1. He is very Remote from an Honest, Ingenuous, and Right stating the true Good Old Cause, in its ORIGINAL; when he sayes, p. 2. the first Original was the Kings coming into the Parliament, Jan. 4. 1641. to demand the five Members; and that upon this breach of priviledge, the Houses required the power of the Militia. True, this might ini [...]iate that part of the quarrel with the King, (for breach of Parliament-Priviledges) but was this all? or all the Cause? With his leave, we finde (even in his own Book of Coll.) the Good Old Cause (for substance) asserted before that, and by both Houses of Parliament (which he might have seen wi [...]hout Spectacles, had it pleased him:) For depriving the Bishops of Votes in Parliament: For abridging their usurped power: For the taking away all oppressions in matters of Religion; [Page 8] For tendernesse to weak consciences; For the due excuting those good Laws made for the securing the LIBERTY of the subject. So on that fifteenth d. in the Remonstrance of the State of the Kingdom: Against Bishops, High-Commission-Courts, Prero­gatives, forced Loans of Money, Injustice: and further, p. 20. for the better preservation of the Laws and LIBERTIES of the Kingdom: that all Illegal grievances and exactions be presented and punished, &c. Also, that the Good Old Cause for our Liber­ties Civil and Religious, was asserted before this Breach of Par­liament-priviledge, may be seen by the King's own Reply too; Sayes he, The fears and jealousies which may make some impres­sion in the mindes of our people, we will suppose may be of two sorts: Either for Religion, or Liberty, and their Civil Interest, &c. Now, This—may easily obviate Mr. Prin's fallaciam [...]; first, for that this breach of Parliament-priviledge (by demanding the five Members) was not the onely Cause of the Contest (or of requiring the Militia) much lesse of the Warre between King and Parliament; (which he saith, ended in the mutual destruction of each other, pag. 2. l. 13, 14. But it is our mercy that it is no such matter; and that the Parlia­ment did, and doth survive, do what they can that would not have it so) but withall, the Salui Populi, the Safety, and Liberty of the people (both in Spirituals and Civils) was the Cause of the Contest.

2. That breach of Parliament was not the first Original (neither) of the differences betwixt the King and Parliament, which we find were very Wide and High before that: And all indeed upon the account of the Good Old Cause (as to sub­stance, though indeed but an Embryo, unformed substance, to what it arose up to after.) But Mr. Prin gives the Go-by to all this, and puts in at another Port, or indeed part (and that mista­kenly too) for the WHOLE; besides, 3d. even in that Decla­ration he refers us to (pag. 38, 39, 40.) the Parliament for the Vindication of their worthy Members) do assert the Liberties and Rights of the people (before mentioned) as much as the Priviledges of Parliament.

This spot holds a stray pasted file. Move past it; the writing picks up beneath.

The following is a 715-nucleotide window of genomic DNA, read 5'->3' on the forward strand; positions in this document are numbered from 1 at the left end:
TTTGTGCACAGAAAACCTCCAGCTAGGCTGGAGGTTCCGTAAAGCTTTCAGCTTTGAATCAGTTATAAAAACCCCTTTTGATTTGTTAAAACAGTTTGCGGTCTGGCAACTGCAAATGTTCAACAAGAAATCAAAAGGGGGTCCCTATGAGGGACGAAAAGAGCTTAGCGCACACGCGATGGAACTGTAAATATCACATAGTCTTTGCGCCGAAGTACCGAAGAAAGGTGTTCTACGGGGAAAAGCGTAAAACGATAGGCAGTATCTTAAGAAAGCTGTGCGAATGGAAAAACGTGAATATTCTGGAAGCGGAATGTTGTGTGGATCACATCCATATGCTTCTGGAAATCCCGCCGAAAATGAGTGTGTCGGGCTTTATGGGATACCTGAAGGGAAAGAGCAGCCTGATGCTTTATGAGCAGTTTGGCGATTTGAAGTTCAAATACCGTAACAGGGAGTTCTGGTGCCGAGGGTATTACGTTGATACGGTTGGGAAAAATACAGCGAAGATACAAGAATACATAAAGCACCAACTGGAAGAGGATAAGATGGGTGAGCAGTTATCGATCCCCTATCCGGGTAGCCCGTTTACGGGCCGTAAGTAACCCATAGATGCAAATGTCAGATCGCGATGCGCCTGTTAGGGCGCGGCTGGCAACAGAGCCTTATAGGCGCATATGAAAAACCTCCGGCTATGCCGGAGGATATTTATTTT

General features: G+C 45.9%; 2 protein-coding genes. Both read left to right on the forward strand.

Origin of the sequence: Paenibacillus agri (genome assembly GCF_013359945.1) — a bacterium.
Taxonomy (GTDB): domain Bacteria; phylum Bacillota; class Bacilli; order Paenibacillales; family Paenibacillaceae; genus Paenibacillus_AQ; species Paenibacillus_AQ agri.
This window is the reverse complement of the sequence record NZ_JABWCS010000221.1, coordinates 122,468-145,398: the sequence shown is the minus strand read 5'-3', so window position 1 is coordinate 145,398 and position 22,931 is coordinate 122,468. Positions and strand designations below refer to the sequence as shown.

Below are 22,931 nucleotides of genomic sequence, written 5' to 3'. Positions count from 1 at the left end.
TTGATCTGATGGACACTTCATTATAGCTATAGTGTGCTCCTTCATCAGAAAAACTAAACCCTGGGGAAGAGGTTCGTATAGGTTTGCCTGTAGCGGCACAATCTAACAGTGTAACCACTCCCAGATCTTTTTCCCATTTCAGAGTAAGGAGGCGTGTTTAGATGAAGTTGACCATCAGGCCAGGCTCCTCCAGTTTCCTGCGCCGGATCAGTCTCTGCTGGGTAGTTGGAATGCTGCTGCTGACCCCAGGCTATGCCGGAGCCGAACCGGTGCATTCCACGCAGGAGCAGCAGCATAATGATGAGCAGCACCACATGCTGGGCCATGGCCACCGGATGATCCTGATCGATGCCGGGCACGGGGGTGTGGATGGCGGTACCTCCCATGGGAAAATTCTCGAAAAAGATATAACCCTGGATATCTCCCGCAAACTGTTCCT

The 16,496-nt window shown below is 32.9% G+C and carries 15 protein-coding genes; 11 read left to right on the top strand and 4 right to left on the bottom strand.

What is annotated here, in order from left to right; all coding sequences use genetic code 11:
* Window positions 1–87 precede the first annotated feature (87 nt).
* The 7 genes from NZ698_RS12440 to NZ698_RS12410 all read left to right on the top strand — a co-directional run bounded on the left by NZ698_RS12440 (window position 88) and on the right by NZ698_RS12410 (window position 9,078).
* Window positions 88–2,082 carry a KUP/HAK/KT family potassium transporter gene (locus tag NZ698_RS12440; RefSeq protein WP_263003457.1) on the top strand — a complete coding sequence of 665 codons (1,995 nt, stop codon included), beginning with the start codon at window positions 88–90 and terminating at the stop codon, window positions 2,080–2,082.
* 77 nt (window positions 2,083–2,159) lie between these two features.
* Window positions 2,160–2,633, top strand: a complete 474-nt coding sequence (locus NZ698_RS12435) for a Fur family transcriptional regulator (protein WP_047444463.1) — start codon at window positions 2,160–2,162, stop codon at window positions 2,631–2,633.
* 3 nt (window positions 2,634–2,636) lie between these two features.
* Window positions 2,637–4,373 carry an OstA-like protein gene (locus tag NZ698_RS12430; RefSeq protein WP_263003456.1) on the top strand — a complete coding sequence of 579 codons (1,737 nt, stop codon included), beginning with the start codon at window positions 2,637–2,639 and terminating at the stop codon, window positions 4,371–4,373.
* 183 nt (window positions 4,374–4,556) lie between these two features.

3. In the Matter or Merit of the Cause, by the Declarations of the Lords and Commons, Jun. 10 1648. he thinks to Win all at one throw; because the raising of the Militia, and after that an Army (by the Propositions for Money, Plate, Horse, [Page 7] Arms, and men, was, for King and Parliament; and for the sup­pressing of the Traiterous designe of his wicked and Malignant Counsellors, and to maintain the Protestant Religion, the Kings Au­thority and person in Royal Dignity: the free course of Justice and Laws of the LAND, Peac [...] of the Kingdome, and Priviledges of Parliament: and here (saith he) you have the Good Old Cause, truely, clearly, and fully stated by both Houses of Parliament, in every particular branch thereof. But let us a little unravel and Ex [...]ricate the matter and ground of the quarrel between us and the King, from his Fallacies, (Extra Dictionem, as well as in Di­ctione;) we do not deny but here the Good Old Cause appeared; Yet not so fully, truely, and every Branch thereof stated (as Mr. Prin affirms) or as it grew up unto afterward, both in Par­li [...]ment, Army, and Nation; yet in a sense (or secundum quid) it did appear thus.

1. For King and Parliament together; as the Supream Counsel of the Nation; And yet at the same time too A­GAINST the King so f [...]rre as he was inseparable from his Evil and wicked Malignant Counsellours: the reason is this, be­cause the Majestas Realis, or Tutilari [...], the Protecting Real Au­thority and Majesty of the King was with the Parliament all a­long; though the titularis was with his own person and evil Counsellors. So that they must needs carry on All in the Name (and Authority too) of King and Parliament; so long a [...] King­ship lasted. Therefore when the King in person entred the Parliament, and demanded the five Members, the Parliament declared, Jan. 17. 1641. the same was a Traiterous Designe a­gainst King and Parliament. For indeed they were both (in the Authority and Majesty Real) so long as the King adhered to his Evil Counsel. They fought not against his Real Majestie, but denied that he had it with his Evil Counsellors whom they engaged against, (and so against all that could not be separated therefrom.) See the Declaration of Lords and Com­mons (for I must meddle with no other to Mr. Prin's Cause) they close it thus: So that it rests onely, Note: Exact. Coll. p. 464. that the FREE-BORN English do consider whether they Will adhere to the King and his Parliament, by which they have so long enjoyed all that is dear to them; Or to the King seduced by Jesuitical Counsel and Cavaliers, who have designed all to slavery and confu­sion; which by Gods bl [...]ssing, and our joynt endeavours, may be timely prevented.